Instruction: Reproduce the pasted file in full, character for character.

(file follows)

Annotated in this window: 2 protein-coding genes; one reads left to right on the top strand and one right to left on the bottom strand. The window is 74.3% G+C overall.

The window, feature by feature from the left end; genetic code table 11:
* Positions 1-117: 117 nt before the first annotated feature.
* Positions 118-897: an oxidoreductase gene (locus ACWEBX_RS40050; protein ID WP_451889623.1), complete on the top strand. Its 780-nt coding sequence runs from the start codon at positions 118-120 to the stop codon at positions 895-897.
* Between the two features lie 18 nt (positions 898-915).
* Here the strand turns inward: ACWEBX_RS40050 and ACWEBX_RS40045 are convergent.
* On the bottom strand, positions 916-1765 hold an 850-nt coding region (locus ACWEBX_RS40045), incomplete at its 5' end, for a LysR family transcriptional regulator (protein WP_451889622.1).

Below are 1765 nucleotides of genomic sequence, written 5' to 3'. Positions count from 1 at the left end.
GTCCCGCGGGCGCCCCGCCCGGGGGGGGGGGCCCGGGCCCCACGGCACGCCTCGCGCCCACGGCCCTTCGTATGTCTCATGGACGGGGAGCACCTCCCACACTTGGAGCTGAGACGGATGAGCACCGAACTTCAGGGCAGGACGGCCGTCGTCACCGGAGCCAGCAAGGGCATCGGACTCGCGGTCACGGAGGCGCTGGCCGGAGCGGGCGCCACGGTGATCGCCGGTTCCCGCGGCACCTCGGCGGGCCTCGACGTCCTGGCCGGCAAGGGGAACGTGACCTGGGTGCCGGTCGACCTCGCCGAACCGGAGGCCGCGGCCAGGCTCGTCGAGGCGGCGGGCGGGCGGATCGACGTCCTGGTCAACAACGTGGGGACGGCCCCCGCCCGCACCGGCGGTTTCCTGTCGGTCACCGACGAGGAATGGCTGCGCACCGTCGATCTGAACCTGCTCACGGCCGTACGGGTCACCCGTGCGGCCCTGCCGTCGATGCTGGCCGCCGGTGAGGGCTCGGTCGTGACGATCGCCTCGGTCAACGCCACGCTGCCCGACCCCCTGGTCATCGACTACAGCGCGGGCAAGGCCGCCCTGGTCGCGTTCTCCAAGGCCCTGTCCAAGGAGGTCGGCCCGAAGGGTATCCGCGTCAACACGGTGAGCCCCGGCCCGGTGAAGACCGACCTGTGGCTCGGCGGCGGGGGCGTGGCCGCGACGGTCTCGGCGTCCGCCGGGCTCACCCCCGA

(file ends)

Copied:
Annotated in this window: 2 protein-coding genes; one reads left to right on the top strand and one right to left on the bottom strand. The window is 74.3% G+C overall.

The window, feature by feature from the left end; genetic code table 11:
* Positions 1-117: 117 nt before the first annotated feature.
* Positions 118-897: an oxidoreductase gene (locus ACWEBX_RS40050; protein ID WP_451889623.1), complete on the top strand. Its 780-nt coding sequence runs from the start codon at positions 118-120 to the stop codon at positions 895-897.
* Between the two features lie 18 nt (positions 898-915).
* Here the strand turns inward: ACWEBX_RS40050 and ACWEBX_RS40045 are convergent.
* On the bottom strand, positions 916-1765 hold an 850-nt coding region (locus ACWEBX_RS40045), incomplete at its 5' end, for a LysR family transcriptional regulator (protein WP_451889622.1).

Below are 1765 nucleotides of genomic sequence, written 5' to 3'. Positions count from 1 at the left end.
GTCCCGCGGGCGCCCCGCCCGGGGGGGGGGGCCCGGGCCCCACGGCACGCCTCGCGCCCACGGCCCTTCGTATGTCTCATGGACGGGGAGCACCTCCCACACTTGGAGCTGAGACGGATGAGCACCGAACTTCAGGGCAGGACGGCCGTCGTCACCGGAGCCAGCAAGGGCATCGGACTCGCGGTCACGGAGGCGCTGGCCGGAGCGGGCGCCACGGTGATCGCCGGTTCCCGCGGCACCTCGGCGGGCCTCGACGTCCTGGCCGGCAAGGGGAACGTGACCTGGGTGCCGGTCGACCTCGCCGAACCGGAGGCCGCGGCCAGGCTCGTCGAGGCGGCGGGCGGGCGGATCGACGTCCTGGTCAACAACGTGGGGACGGCCCCCGCCCGCACCGGCGGTTTCCTGTCGGTCACCGACGAGGAATGGCTGCGCACCGTCGATCTGAACCTGCTCACGGCCGTACGGGTCACCCGTGCGGCCCTGCCGTCGATGCTGGCCGCCGGTGAGGGCTCGGTCGTGACGATCGCCTCGGTCAACGCCACGCTGCCCGACCCCCTGGTCATCGACTACAGCGCGGGCAAGGCCGCCCTGGTCGCGTTCTCCAAGGCCCTGTCCAAGGAGGTCGGCCCGAAGGGTATCCGCGTCAACACGGTGAGCCCCGGCCCGGTGAAGACCGACCTGTGGCTCGGCGGCGGGGGCGTGGCCGCGACGGTCTCGGCGTCCGCCGGGCTCACCCCCGA